Terror group claims responsibility for Jerusalem bomb

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Palestinian group Islamic Jihad said it planted a bomb that killed two Jews in Jerusalem and stalled the peace process.

Palestinian group Islamic Jihad said it planted a bomb that killed two Jews in Jerusalem and stalled the peace process.

And it chillingly promised more terror attacks on Israel.

A statement said the atrocity was in retaliation for Israeli attacks on "defenceless" Palestinians.

And the group ominously warned: "Wait for more."

The bomb exploded in west Jerusalem near the busy outdoor Mahane Yehuda market minutes before an Israeli-Palestinian truce was to be formally announced.

Witnesses said moments earlier the white car had been chased by police into a narrow alley near the market, which sells sells food, vegetables and clothing. Ten people were injured.

Police said they were checking whether the assailants got away. It had been thought that the two people killed were the bombers, but Jerusalem Police Chief Yair Yitzhaki said the man and woman killed were not in the car, and both were Israeli.

Mr Yitzhaki said the explosion was so powerful that police were unable to identify the make of the car.

One of the dead was the daughter of right-wing National Religious Party leader Yitzhak Levy.

The blast came shortly before Israeli Prime Minister Ehud Barak and Palestinian leader Yasser Arafat were scheduled to make separate announcements of a ceasefire - an attempt to stop more than a month of fighting that has left at least 162 people dead, most of them Palestinian.

The announcements were postponed without explanation, before the explosion. Israel said the truce with the Palestinians would be still be implemented.

Barak said he blamed Islamic militants for the explosion. He demanded that the Palestinians re-arrest militants recently freed. Arafat denied the allegation.

Arafat condemned the bombing, saying he was completely against it.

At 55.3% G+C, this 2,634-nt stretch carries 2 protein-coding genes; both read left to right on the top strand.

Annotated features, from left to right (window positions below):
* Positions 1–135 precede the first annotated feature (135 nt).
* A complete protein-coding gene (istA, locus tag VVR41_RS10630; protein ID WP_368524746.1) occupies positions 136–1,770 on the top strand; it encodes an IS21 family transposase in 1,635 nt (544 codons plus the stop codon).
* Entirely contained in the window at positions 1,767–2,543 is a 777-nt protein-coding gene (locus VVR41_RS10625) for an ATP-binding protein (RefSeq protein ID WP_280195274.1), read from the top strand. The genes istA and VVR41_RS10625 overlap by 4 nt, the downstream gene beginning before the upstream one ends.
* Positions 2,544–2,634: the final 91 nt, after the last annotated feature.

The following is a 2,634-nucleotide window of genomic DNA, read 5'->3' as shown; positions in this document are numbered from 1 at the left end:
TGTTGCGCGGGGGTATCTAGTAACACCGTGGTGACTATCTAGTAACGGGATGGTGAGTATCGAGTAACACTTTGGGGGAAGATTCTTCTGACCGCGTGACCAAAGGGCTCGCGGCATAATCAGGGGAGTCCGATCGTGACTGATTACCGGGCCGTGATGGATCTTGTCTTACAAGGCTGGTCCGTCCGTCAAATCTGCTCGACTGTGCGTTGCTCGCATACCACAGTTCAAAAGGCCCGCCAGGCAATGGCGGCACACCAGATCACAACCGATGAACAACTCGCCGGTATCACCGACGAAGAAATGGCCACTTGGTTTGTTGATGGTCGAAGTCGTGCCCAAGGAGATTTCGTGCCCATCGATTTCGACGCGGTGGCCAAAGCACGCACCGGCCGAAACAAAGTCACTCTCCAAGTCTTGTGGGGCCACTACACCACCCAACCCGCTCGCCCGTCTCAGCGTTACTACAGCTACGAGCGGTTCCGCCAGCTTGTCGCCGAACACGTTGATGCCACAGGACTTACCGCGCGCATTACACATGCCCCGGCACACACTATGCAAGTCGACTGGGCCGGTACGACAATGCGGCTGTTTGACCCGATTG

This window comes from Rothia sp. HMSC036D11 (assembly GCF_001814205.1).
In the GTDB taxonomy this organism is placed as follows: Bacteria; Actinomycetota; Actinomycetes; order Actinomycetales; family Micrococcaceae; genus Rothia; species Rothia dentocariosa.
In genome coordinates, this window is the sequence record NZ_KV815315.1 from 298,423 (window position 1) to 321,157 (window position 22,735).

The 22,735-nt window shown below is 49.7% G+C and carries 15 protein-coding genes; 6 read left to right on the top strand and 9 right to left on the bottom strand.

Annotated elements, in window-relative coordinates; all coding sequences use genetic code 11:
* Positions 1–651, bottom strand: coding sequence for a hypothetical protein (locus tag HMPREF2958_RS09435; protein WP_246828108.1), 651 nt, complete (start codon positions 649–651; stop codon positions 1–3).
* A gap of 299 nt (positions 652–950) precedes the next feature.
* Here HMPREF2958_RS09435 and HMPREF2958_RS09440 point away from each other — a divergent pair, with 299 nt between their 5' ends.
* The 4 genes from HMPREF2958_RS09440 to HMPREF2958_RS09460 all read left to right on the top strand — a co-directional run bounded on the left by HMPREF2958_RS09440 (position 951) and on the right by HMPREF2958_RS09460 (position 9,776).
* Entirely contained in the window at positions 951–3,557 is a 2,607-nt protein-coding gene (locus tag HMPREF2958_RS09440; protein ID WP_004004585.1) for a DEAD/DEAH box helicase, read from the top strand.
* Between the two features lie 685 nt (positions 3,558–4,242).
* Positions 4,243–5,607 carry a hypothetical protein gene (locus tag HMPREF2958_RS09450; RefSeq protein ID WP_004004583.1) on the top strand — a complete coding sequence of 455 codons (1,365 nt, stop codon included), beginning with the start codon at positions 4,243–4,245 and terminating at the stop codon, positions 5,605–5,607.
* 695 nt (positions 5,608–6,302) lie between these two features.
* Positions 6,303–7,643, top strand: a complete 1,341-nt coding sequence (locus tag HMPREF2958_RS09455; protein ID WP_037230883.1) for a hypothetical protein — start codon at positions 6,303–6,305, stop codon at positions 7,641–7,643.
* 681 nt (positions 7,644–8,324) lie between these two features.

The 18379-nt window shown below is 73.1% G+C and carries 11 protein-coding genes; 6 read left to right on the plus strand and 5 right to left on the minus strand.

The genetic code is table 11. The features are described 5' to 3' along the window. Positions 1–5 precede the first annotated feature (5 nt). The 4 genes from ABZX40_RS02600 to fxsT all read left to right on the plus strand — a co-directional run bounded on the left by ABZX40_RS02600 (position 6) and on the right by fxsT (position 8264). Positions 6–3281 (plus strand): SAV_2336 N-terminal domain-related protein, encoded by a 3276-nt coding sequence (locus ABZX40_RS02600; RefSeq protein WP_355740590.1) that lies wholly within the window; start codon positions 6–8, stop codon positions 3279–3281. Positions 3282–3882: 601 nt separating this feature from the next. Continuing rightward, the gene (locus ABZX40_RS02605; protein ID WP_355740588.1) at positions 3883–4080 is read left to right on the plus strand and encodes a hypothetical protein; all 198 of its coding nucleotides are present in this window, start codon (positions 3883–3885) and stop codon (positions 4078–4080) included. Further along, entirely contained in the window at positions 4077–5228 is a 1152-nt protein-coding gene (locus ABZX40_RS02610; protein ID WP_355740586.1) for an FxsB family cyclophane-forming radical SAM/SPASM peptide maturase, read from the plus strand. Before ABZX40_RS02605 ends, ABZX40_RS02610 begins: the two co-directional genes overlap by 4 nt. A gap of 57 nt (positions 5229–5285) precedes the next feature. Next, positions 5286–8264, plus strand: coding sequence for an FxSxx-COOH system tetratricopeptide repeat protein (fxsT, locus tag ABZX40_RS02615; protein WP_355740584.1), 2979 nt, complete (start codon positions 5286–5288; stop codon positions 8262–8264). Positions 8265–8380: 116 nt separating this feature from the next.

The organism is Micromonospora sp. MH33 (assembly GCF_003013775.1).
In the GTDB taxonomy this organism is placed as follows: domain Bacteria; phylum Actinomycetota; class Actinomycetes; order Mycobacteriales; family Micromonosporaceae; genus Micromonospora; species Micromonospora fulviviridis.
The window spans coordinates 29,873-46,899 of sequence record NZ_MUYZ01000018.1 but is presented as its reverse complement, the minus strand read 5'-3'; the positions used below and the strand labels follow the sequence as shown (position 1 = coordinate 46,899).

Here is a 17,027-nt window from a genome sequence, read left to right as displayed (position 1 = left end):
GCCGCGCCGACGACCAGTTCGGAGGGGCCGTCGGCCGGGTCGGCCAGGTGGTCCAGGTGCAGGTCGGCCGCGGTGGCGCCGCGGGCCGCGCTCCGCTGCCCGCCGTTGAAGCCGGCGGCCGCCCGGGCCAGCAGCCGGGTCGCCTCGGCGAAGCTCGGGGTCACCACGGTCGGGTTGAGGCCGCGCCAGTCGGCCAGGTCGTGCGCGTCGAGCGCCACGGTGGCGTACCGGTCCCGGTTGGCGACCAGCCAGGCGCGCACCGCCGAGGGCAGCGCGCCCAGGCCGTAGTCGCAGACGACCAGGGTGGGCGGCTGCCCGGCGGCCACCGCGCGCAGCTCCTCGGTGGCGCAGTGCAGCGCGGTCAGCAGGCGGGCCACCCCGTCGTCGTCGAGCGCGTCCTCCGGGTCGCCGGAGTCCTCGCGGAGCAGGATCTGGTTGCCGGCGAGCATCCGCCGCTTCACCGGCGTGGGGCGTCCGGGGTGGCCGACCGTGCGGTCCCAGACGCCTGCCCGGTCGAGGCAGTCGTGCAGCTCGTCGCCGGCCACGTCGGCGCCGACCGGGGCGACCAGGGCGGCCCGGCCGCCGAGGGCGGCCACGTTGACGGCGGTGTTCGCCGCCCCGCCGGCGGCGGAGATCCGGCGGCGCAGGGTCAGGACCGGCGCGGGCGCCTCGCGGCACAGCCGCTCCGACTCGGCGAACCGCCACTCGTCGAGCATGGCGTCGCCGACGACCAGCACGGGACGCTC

Israel's deputy Defence Minister Ephraim Sneh said: "The responsibility in essence lies here on the Palestinian Authority which freely released these animals of prey. And they're the ones who must return them to the cage as fast as possible if they want to speak in serious negotiations with us in the future."

That charge was immediately denied by officials of the Palestinian Authority.

There was no immediately claim of responsibility, though Israeli officials said they believed Palestinian militants, either from the Hamas or Islamic Jihad groups, were responsible.

Peace-broker the US said it still hoped peace could be found. President Bill Clinton said he hoped both sides could move forward and bring about a peaceful settlement, working against the terrorists.

Shortly afterwards Israeli troops shot dead a 19-year-old Palestinian stone thrower in the West Bank village of El-Khader, near Bethlehem.

Yaakov Hassoum, who owns a store near the site of the explosion, said he tried to pull the woman from the flames. "I saw her on the ground and her legs had been blown off. I hoped she was alive, but she was dead."

An Israeli soldier, Oshri Atun, said he saw a white sedan being chased by a police van with sirens wailing. The car turned into a side street, and seconds later the bomb exploded, he said.

Another witness, who only gave his first name, John, said he heard a powerful blast. "When I looked down the street, there was a big fire and people were hurt," he said.

Hamas and Islamic Jihad have said they would carry out new terror attacks in Israel.

The leader of Hamas, Sheik Ahmed Yassin, said yesterday the Palestinian uprising against Israel would continue. He said the protests were an expression of popular anger and could not be reined in by an order from Mr Arafat.

Israeli army spokesman Brig. Gen. Ron Kitrey said before the bombing that he had detailed warnings about attacks, and Israeli security forces have been on high alert for the past few weeks.

For years, the market - spread over several blocks of a predominantly religious neighborhood - has been a target for those trying to sabotage peace between Israelis and Palestinians.

It was the scene of a car bomb in November 1998 that killed two suicide bombers and wounded 21 other people. Hamas claimed responsibility. And in July 1997, two militants blew themselves up in the area, killing themselves and 16 shoppers.

Dozens have been killed at the market since the 1960s. Palestinian militants with explosives strapped to their bodies have blown themselves up in the narrow, cobbled lanes or detonated car bombs on the larger streets.

The market is closed to traffic during shopping hours.